NEW YORK (AP) — New York City officials have ordered the demolition of a brick building in Little Italy that until recently housed what was billed as the country's oldest cheese shop, Alleva Dairy.

The New York City Department of Buildings determined Friday that the building, located at the corner of Mulberry and Grand streets, must be razed because it is "significantly destabilized" and poses an imminent hazard to the public, WNBC reports.

A chunk of the building's brick facade fell off Wednesday, leaving a gaping hole that exposed its interior and also damaged a plywood barrier surrounding the structure.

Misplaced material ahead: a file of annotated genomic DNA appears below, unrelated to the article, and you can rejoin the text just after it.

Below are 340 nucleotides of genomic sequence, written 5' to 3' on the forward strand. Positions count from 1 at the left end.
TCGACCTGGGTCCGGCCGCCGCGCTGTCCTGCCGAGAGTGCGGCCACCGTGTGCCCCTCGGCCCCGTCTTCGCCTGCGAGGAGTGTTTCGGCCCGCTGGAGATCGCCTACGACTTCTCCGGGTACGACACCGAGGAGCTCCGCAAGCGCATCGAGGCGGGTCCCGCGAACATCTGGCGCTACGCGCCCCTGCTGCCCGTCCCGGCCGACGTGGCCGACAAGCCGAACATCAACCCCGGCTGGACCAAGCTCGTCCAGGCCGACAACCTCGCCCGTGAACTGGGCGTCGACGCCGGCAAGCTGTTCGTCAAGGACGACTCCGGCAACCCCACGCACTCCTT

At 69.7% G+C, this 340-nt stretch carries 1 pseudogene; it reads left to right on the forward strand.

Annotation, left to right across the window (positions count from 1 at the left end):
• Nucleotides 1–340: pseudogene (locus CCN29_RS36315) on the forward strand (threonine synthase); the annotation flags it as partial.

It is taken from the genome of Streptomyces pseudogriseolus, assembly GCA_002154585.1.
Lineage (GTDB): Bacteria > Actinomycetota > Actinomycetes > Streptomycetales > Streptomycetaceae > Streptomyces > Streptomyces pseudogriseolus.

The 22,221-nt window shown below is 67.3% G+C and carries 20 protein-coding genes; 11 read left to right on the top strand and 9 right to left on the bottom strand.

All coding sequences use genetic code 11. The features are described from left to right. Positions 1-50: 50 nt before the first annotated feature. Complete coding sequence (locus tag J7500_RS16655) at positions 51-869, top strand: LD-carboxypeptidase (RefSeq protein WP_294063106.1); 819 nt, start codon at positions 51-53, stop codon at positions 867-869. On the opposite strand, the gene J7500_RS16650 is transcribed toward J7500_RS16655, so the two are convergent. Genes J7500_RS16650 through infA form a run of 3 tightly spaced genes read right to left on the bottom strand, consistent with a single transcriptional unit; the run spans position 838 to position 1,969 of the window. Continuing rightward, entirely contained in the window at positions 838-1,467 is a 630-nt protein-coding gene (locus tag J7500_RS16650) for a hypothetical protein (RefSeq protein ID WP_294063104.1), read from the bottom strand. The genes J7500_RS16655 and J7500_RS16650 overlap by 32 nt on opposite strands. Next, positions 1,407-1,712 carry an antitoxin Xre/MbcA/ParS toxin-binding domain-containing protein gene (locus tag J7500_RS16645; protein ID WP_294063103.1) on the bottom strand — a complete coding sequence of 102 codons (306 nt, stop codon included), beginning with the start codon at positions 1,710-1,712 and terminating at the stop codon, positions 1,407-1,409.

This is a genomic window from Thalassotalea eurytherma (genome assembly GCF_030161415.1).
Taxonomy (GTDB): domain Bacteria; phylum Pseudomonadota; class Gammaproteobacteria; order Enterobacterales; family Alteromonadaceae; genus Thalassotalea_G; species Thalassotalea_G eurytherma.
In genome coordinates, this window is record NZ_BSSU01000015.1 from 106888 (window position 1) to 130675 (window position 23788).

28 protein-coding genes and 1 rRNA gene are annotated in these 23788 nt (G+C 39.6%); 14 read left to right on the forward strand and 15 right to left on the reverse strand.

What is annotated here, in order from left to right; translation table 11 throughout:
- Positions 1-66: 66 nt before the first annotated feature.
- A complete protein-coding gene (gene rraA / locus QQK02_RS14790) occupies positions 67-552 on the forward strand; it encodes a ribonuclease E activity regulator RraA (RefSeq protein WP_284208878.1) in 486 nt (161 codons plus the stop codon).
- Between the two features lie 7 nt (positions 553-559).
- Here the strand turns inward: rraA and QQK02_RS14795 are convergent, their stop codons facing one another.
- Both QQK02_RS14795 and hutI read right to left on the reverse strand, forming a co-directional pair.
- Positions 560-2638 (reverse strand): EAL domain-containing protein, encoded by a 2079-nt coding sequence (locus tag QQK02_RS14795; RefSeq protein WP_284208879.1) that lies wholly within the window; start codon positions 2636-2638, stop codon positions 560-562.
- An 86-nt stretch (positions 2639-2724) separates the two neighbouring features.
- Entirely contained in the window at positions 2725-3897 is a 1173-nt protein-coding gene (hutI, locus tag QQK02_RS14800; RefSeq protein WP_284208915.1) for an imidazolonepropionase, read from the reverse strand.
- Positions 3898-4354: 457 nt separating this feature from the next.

City engineers conducted a detailed structural assessment. They found the partial collapse, along with a major renovation project at the site, destabilized the building by undermining structural steel columns and removing bracing necessary for stability, the news station reports.

City engineers concluded it was unsafe to allow construction workers back inside, and ordered the building's owners to plan for an emergency demolition, according to authorities cited by WNBC.

Alleva Dairy operated in the building for 130 years and was considered not only the oldest cheese shop in New York City but perhaps the oldest in America.

But the shop closed last March after struggling to stay afloat during the pandemic, falling behind on its rent and eventually filing for bankruptcy. The shop has since found a new home in Lyndhurst, New Jersey, near MetLife Stadium.